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You'll have a hard time convincing me that most MLB teams can't "afford" to spend on a level comparable to the Yankees. I'm pretty sure the Red Sox, Dodgers, and Mets could easily do so if they wanted to at the very least.
Just because they don't doesn't mean they can't, and the Yankees shouldn't be the ones people cry foul at for this.
I think the issue is that for this particular piece Goldstein is using a sample of only major-league pitchers, while the scale is designed to evaluate ALL professional players. Thus, his conclusion has merit: That a right handed pitcher needs to have at least average or above average fastball velocity *compared to everyone else in professional ball*. Logically, this makes sense as the players used for this sample are only part of the sample because they were good enough to reach the majors.
You forgot 2002: Tejada over everyone else
I don't think it's being overstated at all, given that (last I checked) the Red Sox hold the worst defensive efficiency in the league. Various other defensive metrics seem to bear this out as well.
Well I can't fault Joe for sticking to his guns even if it partially relies on hoping Buchholz suddenly becomes an above average pitcher despite all evidence to the contrary this season.
Perhaps something that's getting lost in all this luckiness business is the quality of competition. He's faced Baltimore twice, Kansas City, Oakland, Washington, and Texas. This isn't in-depth analysis or anything, but that list seems comprised mostly of teams that don't take walks and swing freely. Perhaps his current peripherals are misleading?
A Napoleon Dynamite reference in my BP? Didn't see that one coming.
Just as an aside, and I know there isn't much performance-wise to go on but still, where on the Top 100 would Aroldis Chapman be if he were signed by a team today?
Early reports seem to indicate Chapman could get a Strasburg-like contract, 30 mil+ That sounds about right.
I'm pretty sure that's supposed to say "allowing at most three runs", which makes a lot more sense.
This might not be applicable to a hapless franchise like the Nationals, but I wonder if the increased knowledge of pitcher workloads along with an increased emphasis on taking care of young pitchers would result in more success stories from top pitching picks in the coming years. After all, one would think teams would be making sure not to have another Mark Prior on their hands if they could help it.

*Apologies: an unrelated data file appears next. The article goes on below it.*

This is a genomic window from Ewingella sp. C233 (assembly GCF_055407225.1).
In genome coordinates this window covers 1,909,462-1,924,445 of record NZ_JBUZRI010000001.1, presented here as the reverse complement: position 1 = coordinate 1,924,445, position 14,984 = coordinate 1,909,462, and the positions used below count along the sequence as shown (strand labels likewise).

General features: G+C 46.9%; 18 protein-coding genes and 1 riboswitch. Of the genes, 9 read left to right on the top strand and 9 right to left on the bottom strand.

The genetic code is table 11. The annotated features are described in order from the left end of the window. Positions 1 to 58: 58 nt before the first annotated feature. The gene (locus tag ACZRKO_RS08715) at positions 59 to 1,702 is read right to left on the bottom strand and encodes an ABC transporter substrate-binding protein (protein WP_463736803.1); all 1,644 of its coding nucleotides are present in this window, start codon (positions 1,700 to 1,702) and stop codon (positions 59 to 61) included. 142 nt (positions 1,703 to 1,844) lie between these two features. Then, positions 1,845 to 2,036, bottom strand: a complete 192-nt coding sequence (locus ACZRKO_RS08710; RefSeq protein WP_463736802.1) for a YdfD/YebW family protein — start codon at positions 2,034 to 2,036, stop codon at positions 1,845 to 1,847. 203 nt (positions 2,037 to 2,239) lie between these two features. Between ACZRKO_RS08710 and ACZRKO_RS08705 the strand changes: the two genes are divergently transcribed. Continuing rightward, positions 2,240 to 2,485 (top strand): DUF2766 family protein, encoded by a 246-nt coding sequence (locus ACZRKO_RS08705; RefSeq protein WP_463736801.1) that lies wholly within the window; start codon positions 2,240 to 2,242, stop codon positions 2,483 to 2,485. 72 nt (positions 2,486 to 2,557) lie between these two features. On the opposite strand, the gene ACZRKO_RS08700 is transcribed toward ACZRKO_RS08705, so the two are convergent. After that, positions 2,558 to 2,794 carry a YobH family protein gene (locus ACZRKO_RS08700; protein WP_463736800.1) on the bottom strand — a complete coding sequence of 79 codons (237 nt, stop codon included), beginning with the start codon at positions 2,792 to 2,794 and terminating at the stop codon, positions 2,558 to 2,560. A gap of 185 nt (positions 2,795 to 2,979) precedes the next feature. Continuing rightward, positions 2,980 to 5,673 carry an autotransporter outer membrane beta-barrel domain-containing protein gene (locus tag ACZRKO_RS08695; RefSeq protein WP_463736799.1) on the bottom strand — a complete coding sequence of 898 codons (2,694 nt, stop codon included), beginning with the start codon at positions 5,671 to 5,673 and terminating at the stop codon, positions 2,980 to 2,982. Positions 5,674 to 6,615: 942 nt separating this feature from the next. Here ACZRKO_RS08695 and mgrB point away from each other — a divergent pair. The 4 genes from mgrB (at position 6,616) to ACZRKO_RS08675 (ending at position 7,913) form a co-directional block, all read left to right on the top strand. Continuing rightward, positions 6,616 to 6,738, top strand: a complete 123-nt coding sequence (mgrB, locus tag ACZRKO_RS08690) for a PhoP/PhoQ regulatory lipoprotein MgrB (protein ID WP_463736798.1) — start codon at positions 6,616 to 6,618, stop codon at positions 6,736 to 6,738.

Articles like these are why Jay is my favorite writer on this site.
Isn't it a bit disingenuous to look at Kazmir's body of work and declare that three pitchers with barely 5 starts worth of major league experience between them (one of which was drafted two years ago) can match or exceed that? And then make an argument about why trading a commodity as valuable as Kazmir would be a good idea based partially on that premise?
Sometimes I get the feeling that in the process of trying to raise the awareness of and understanding of the potential ability of prospects, some writers have swung the pendulum in the extreme opposite direction.
Rebuttal: Everyone owns Farnsworth
Echoing this and then some.
Just expect homer in every outing and pray no one is on base when it happens.
Only one obstacle (The Marlins moving to the AL) remains between a 2015 world series between Miami and the Cubs!
I prefer to think that the Yankees signed Burnett with full knowledge that he\'d end up being hurt half the time, in effect leaving a spot open for Hughes, Kennedy, or whoever to show their stuff without having to cement themselves as a permanent part of the rotation. He\'s also being paid $80 million because Cashman likes screwing with us Yankees fans.
At least this is what I tell myself at night.